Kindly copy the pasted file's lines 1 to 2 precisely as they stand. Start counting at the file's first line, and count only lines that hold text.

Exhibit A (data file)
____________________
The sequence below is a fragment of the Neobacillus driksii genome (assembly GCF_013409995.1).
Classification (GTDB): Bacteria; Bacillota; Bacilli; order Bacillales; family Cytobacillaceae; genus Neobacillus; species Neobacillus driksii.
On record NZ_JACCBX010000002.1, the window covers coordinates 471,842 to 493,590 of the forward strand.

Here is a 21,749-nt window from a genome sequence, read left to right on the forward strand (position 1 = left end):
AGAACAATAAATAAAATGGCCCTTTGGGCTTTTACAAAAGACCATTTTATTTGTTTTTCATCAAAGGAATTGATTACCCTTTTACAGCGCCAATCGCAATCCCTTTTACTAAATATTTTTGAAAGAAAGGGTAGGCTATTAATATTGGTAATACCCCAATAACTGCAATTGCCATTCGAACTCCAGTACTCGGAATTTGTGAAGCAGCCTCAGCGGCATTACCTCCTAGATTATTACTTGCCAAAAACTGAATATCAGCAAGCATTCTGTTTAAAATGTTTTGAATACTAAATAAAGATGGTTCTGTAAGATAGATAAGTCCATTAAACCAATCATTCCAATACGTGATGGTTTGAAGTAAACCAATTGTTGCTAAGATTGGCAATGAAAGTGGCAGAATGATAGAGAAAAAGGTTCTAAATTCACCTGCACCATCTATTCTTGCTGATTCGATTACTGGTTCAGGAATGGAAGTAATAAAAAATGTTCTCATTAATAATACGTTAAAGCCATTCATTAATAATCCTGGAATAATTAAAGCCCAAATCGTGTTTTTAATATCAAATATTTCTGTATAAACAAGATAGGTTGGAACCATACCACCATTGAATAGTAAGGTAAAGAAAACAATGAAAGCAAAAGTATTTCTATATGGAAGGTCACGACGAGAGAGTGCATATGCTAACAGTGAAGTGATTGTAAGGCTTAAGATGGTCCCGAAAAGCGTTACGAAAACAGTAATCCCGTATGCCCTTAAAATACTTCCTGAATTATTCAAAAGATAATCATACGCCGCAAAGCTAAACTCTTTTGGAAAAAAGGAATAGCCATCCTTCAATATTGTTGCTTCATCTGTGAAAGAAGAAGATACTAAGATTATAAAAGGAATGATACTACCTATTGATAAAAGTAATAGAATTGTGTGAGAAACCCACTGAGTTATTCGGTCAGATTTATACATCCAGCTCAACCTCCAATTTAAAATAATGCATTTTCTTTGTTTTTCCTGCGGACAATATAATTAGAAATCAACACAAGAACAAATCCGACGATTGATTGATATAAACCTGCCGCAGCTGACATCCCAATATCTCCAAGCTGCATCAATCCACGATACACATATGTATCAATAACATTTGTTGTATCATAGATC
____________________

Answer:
The sequence below is a fragment of the Neobacillus driksii genome (assembly GCF_013409995.1).
Classification (GTDB): Bacteria; Bacillota; Bacilli; order Bacillales; family Cytobacillaceae; genus Neobacillus; species Neobacillus driksii.